The existence of a licensing system, as well as the ability both to revoke the licences of organisations that play fast and loose and to prosecute gangmasters who operate without a licence, give us a new opportunity to target such people. The licensing authority targets people to ensure that they operate as legitimate gangmasters, but the power to prosecute is useful beyond simply enforcing the licensing system. We should consider not only the licensing authority but others having the opportunity to prosecute.

Mr. Brown: Which Minister will take the lead in enforcing the Act?

Alun Michael: The Secretary of State at DEFRA will have responsibility for that. The provisions will complement existing opportunities and create new ones for those who enforce other legislation. The relationship between the enforcement of these and other provisions will lead us to look for experience on the board to promote the usefulness of the licensing system. The connection with other breaches of the law, particularly where the villains are concerned, has resulted in the proposition of an enforcement liaison group to ensure that things are pulled together. As my right hon. Friend suggested, responsibility for leading the co-ordination of Operation Gangmaster activities clearly lies with the DWP. That will not only add significantly to the armoury of offences for which

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prosecution can take place, but change the geography of enforcement by making it much easier to get a grip.

Geraldine Smith (Morecambe and Lunesdale) (Lab): Let me describe a hypothetical situation. As an MP, I might be alerted to the operations of gangmasters who are, perhaps, in breach of health and safety requirements, exploiting illegal immigrants, involved in tax evasion or engaging in any of a range of activities. If I have difficulty in getting local agencies to work together, which Minister should I approach to kick off the operation to check the licences and to liaise with health and safety officials and other agencies, thereby ensuring that something happens?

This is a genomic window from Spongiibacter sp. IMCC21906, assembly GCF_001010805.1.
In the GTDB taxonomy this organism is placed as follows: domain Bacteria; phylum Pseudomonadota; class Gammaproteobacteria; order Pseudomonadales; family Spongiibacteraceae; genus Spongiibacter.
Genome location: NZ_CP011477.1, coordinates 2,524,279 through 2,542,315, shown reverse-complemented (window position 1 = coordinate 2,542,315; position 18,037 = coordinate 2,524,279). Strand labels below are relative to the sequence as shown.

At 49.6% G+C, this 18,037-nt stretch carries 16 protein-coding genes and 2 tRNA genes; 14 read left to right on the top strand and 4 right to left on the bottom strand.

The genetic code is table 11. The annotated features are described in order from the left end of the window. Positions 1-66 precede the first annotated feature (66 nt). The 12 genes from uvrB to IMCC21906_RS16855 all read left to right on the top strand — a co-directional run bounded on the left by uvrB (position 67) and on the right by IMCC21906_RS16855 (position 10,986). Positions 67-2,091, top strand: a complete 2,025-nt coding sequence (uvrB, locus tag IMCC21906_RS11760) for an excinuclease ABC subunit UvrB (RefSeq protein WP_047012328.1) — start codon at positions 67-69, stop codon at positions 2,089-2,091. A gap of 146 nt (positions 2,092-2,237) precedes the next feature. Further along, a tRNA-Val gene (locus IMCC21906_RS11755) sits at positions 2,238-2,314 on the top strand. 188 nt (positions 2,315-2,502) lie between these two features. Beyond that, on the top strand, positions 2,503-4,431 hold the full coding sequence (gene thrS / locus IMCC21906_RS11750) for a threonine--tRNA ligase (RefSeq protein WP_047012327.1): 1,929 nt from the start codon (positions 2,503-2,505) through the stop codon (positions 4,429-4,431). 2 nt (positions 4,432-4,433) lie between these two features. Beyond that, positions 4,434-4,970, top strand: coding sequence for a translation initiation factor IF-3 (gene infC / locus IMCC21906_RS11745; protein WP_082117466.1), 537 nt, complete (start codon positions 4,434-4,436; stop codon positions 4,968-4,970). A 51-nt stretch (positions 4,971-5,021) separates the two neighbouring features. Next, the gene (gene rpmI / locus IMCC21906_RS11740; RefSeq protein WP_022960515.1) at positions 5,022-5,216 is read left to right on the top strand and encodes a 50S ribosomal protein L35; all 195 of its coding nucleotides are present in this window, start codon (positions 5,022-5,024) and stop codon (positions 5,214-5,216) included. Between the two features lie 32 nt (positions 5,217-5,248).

Alun Michael: In the first instance, the question appears simple. We want to make it as easy as possible for people to get things done, whether they are Members of Parliament or members of the public. A member of the public will not ask under which piece of legislation he is making an inquiry; he will have a problem that he wants to draw to somebody's attention and will want to know how to do it. At a recent meeting, in response to a question from my hon. Friend, I undertook to consider how we can ensure that there is one point to which people can go for information on licensing and other gangmaster issues. I repeat that undertaking.

If there is a bit of a problem with the way in which a licence is working, my hon. Friend should come to me or to another DEFRA Minister. However, when it comes to enforcement issues and trying to catch villains, we shall ensure that the way the Bill is stitched in allows people to get to the right place without having to make half a dozen inquiries.

It is also important that agencies with good reasons for wanting answers should be able to find out pretty quickly whether somebody is a legitimate gangmaster, just as the police can now check a car registration number immediately, rather than having to send off a form and wait three weeks. We shall consider how to deal with that, too.